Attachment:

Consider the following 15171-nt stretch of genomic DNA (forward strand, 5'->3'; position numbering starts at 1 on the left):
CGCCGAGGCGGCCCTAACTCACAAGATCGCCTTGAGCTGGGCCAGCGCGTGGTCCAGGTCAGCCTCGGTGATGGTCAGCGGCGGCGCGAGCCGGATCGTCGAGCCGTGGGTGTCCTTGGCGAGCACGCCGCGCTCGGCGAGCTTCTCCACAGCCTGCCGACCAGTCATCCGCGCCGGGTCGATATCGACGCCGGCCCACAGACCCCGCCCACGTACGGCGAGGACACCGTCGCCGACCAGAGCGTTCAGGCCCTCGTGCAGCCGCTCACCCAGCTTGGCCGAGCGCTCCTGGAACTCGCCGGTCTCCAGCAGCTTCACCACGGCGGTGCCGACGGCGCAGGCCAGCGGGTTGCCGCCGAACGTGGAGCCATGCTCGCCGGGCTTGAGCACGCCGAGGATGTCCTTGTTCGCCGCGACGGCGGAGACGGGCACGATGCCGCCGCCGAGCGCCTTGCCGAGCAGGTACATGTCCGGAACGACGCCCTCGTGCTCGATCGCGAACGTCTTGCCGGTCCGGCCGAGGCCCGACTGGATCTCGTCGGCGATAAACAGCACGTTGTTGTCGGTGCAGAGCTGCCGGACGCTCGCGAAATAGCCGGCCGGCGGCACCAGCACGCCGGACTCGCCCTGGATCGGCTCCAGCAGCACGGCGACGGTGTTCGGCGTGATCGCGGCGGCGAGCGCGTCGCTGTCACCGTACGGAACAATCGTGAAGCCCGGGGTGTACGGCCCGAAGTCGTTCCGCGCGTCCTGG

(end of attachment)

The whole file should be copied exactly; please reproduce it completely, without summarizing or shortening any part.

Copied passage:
Consider the following 15171-nt stretch of genomic DNA (forward strand, 5'->3'; position numbering starts at 1 on the left):
CGCCGAGGCGGCCCTAACTCACAAGATCGCCTTGAGCTGGGCCAGCGCGTGGTCCAGGTCAGCCTCGGTGATGGTCAGCGGCGGCGCGAGCCGGATCGTCGAGCCGTGGGTGTCCTTGGCGAGCACGCCGCGCTCGGCGAGCTTCTCCACAGCCTGCCGACCAGTCATCCGCGCCGGGTCGATATCGACGCCGGCCCACAGACCCCGCCCACGTACGGCGAGGACACCGTCGCCGACCAGAGCGTTCAGGCCCTCGTGCAGCCGCTCACCCAGCTTGGCCGAGCGCTCCTGGAACTCGCCGGTCTCCAGCAGCTTCACCACGGCGGTGCCGACGGCGCAGGCCAGCGGGTTGCCGCCGAACGTGGAGCCATGCTCGCCGGGCTTGAGCACGCCGAGGATGTCCTTGTTCGCCGCGACGGCGGAGACGGGCACGATGCCGCCGCCGAGCGCCTTGCCGAGCAGGTACATGTCCGGAACGACGCCCTCGTGCTCGATCGCGAACGTCTTGCCGGTCCGGCCGAGGCCCGACTGGATCTCGTCGGCGATAAACAGCACGTTGTTGTCGGTGCAGAGCTGCCGGACGCTCGCGAAATAGCCGGCCGGCGGCACCAGCACGCCGGACTCGCCCTGGATCGGCTCCAGCAGCACGGCGACGGTGTTCGGCGTGATCGCGGCGGCGAGCGCGTCGCTGTCACCGTACGGAACAATCGTGAAGCCCGGGGTGTACGGCCCGAAGTCGTTCCGCGCGTCCTGG